The Secret to Reaching Goals is…

Clarity. Yes, the secret to reaching goals is clarity, but I not clarity in how you write them. Thomas J. Leonard, founder of CoachU and the father of personal coaching said, you need clarity in three distinct areas:

Commitment vs. Striving

First, you must decide, once and for all, if you are committed, or if you are striving. Striving, of course, is hard work. If you are fully committed, however, you no longer need to strive. Striving requires that you push yourself. Commitment doesn’t require nearly the effort once you’ve made the decision. Most smokers will tell you that “trying to quit” doesn’t work. The day you commit, however, reaching goals becomes much easier. The day you become a non-smoker, success becomes inevitable. 

Vision vs. Pipe-Dream

Second, you need to distinguish between a vision and a pipe-dream. Your vision is an inevitable result based on facts. A pipe-dream is a hope or a wish based mostly on desire. My husband, who has ADHD, was seriously overweight and warned by his doctor to lose weight or suffer serious health consequences. Diets had never worked. He only lost the weight, and kept it off, when he was able to transform his own vision of himself and his life. When he saw himself, not as a fat person struggling to lose weight, but as a thin person, behaving as a thin person would, the pounds melted away. After all, if he behaved as a thin person, because that was the way he saw himself, it was inevitable that he would lose the weight.

Present vs. Future

Third, you must live in the present, not in the future. Live your life right today and reaching goals will happen automatically. Do you live in the future? Do you say things like, “Once this project is delivered, I’ll take a few days off to spend with the kids”? Of course, the next project follows right on the heels of this one, and before you know it, your kids couldn’t pick you out of a police lineup. Want to spend more time with your kids? Start today. Cut your meeting short. Go home and spend that 15 minutes talking with your kids about their day. They don’t need a few days at some fictitious time in the future. They need a few minutes today, and tomorrow, and every day.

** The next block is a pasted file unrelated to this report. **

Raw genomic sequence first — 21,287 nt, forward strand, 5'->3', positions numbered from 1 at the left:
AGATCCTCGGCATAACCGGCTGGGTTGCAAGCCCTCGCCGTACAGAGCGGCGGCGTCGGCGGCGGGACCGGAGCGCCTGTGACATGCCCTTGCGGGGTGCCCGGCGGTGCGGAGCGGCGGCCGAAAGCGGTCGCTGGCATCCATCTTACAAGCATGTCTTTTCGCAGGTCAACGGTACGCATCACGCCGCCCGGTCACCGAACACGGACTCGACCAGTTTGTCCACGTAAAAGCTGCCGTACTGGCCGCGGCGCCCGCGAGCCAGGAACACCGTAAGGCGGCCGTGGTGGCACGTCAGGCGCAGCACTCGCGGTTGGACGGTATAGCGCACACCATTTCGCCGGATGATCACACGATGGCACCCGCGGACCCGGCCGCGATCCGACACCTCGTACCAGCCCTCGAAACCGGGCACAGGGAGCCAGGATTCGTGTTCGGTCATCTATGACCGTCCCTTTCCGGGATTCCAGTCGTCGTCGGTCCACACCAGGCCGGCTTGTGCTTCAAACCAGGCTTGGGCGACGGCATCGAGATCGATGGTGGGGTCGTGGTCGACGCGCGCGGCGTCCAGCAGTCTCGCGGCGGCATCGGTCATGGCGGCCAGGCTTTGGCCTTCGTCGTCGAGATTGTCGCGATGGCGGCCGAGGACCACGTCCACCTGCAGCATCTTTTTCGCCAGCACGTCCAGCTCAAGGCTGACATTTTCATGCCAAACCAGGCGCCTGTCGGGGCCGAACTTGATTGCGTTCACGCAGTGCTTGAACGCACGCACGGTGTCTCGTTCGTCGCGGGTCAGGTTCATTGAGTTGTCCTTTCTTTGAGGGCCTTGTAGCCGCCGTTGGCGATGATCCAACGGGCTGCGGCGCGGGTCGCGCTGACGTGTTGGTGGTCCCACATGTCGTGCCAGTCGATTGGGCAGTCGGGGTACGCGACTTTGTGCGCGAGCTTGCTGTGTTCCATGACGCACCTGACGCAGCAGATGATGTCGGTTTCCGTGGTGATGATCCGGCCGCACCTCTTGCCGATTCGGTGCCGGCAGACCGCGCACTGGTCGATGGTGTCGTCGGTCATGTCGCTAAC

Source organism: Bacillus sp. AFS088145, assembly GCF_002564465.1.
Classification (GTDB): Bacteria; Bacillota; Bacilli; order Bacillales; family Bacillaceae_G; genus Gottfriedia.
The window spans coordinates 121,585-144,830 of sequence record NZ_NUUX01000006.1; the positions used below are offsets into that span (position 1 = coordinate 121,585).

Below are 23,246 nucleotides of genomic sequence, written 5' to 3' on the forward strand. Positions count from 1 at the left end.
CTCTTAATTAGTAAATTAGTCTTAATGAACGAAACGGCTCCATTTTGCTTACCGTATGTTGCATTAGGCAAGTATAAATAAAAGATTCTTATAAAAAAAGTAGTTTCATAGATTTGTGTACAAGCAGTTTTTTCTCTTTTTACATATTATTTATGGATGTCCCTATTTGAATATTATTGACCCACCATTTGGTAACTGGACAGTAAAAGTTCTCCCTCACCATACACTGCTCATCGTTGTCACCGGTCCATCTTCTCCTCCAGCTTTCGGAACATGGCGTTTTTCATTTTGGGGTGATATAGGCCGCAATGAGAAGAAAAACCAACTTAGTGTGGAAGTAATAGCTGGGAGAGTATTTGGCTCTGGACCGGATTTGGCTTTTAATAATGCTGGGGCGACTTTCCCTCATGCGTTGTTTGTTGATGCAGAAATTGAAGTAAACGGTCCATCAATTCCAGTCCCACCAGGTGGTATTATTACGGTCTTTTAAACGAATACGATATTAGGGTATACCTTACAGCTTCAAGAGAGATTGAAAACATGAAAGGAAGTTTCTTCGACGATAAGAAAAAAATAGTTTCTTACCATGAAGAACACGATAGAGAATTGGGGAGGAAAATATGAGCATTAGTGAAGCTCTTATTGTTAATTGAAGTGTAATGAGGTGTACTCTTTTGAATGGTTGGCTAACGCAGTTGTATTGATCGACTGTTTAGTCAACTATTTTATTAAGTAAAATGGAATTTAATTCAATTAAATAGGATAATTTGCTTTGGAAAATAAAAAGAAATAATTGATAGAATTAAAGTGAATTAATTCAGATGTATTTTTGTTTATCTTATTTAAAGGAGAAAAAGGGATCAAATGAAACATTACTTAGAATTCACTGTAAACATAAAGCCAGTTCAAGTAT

It’s really that simple. Get clear on those three things and reaching goals becomes inevitable. Stop trying, and make a real commitment. Clarify your vision until you can really see yourself succeeding. And finally, make it happen today. Don’t wait for the planets to align or a miracle to happen. Take one small step today, then another tomorrow. Before you know it, you’ll be setting and reaching goals with hardly a struggle.

Time to Celebrate… You

celebrate**With so many of us busy all year, the holidays allow us to wind down a bit and to hopefully take time to appreciate our loved ones. As the holidays get underway, your time and energy are probably focused on celebrating with your families.

An invitation

I’d like to invite to take some time to celebrate something else… your achievements this year. Every year end I take stock of what I’ve accomplished. Many adults with ADHD take little or no time to celebrate their accomplishments for two reasons:

  1. Once a project is completed, they set their sights on the next one, completely forgetting what they’ve managed to do.
  2. Many ADHDers don’t think that what they’ve achieved merits celebration because they feel that if they managed to get it done, it must be very easy to do, so their is no reason to celebrate.

I disagree. First, any project that you complete, despite our crazy busy lives is an accomplishment. In addition, when you take time to review your year you can better identify what you’ve learned as you accomplished them and you can use these successes as springboards for future projects.

Taking stock